On the other hand, the qualitative approach says that human life cannot be thought of as variables, experiments or even number because it takes out the essence of the social interaction, the emotional and mental processes involved in the experience or the behavior. In the past, the distinction between what data or variables lend itself better to quantitative approach and which data should be examined using the qualitative approach was clear (Tashakkori & Teddlie, 2003). But at the moment, the rising awareness of the qualitative approach as a valid research method and the quantitative approach becoming more cognizant of the less objective variables are in a battle to which approach will yield the most valid and truest result.
In the past the quantitative approach was the only way to do research, the introduction of anthropology and ethnographic researches have widened the research methodology of various disciplines (Salomon, 1991). With it was the start of the unending debate over which approach was most beneficial to the research. The idea however is a far cry from the present state of mixed methods approach, recognizing that each approach had its own merits, a different breed of research approach now utilizes the two paradigms and calls it mixed methods approach.
As a student of psychology, I am inclined to favor the qualitative approach as it is more able to provide a deeper understanding and meaning of the variables being studied, it would make more sense to me to explore how bipolar construe friendships which can never be captured by the use of a quantitative friendship scale which offers less insight to the experiences and dynamics of friendships. However, the scientific part of me wants to believe in the wisdom of objectivity and science, I have been trained under the old school experimental and behavioral psychology which gave much importance to experimentation and control of variables. This would mean that my orientation towards research is that of the quantitative fervor.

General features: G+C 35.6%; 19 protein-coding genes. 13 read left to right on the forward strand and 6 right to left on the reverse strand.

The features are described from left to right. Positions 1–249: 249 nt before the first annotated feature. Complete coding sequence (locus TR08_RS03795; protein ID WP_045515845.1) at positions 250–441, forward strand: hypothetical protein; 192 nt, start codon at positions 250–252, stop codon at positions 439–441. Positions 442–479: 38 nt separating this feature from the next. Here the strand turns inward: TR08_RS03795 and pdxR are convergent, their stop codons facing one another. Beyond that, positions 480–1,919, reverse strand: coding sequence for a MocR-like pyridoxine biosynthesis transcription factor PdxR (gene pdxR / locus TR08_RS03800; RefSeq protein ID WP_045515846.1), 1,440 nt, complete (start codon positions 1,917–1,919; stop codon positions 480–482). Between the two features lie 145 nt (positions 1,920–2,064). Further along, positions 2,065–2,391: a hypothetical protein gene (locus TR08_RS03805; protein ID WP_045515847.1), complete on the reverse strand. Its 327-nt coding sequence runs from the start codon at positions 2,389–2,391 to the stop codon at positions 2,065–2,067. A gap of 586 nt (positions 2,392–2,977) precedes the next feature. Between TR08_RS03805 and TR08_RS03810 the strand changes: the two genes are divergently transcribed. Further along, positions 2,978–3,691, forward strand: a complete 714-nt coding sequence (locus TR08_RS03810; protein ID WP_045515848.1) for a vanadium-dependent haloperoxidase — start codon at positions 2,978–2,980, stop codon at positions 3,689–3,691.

Choosing which side to favor is like asking me to choose between the devil and the deep blue see, each approach presents a different understanding of the variables under study and I am often reminded of the nature and nurture debate which predominated the developmental psychology field. Therefore, I would rather say that I support the quantitative approach because it has been around far enough to at least become more refined to provide better measures and control for the study of variables which in the past have been questioned with regards to the validity and reliability of the results of the study (Adcock & Collier, 2001).
Moreover, the quantitative approach is the form mostly accepted by the scientific community and therefore is more established and more credible, although it does not mean that all quantitative researches are excellently written but that some may have sacrificed the integrity of the conduct of the research due to budget constraints or a poorly designed research method (Mahoney & Goertz, 2006). The quantitative approach has reached an almost cult like following and dissenters have naturally went to support the qualitative approach but whichever it is, I am convinced for now that the quantitative paradigm has more sense and purpose than qualitative approaches (Mahoney & Goertz, 2006).
Adcock, R. & Collier, D. (2001). Measurement validity: A shared standard for qualitative and
quantitative research. American Political Science Review 95; 3: 529-546.
Mahoney, J. & Goertz, G.(2006). A tale of two cultures: Contrasting quantitative and
qualitative research. Political Analysis 14: 227-249.
Salomon, G. (1991). Transcending the qualitative-quantitative debate: The analytic and systemic
approaches to educational research. Educational Researcher, 20, 10-18.
Tashakkori, A. & Teddlie, C. (2003). Handbook of Mixed Methods in Social & Behavioral
Research. Thousand Oaks, CA.: Sage Publications.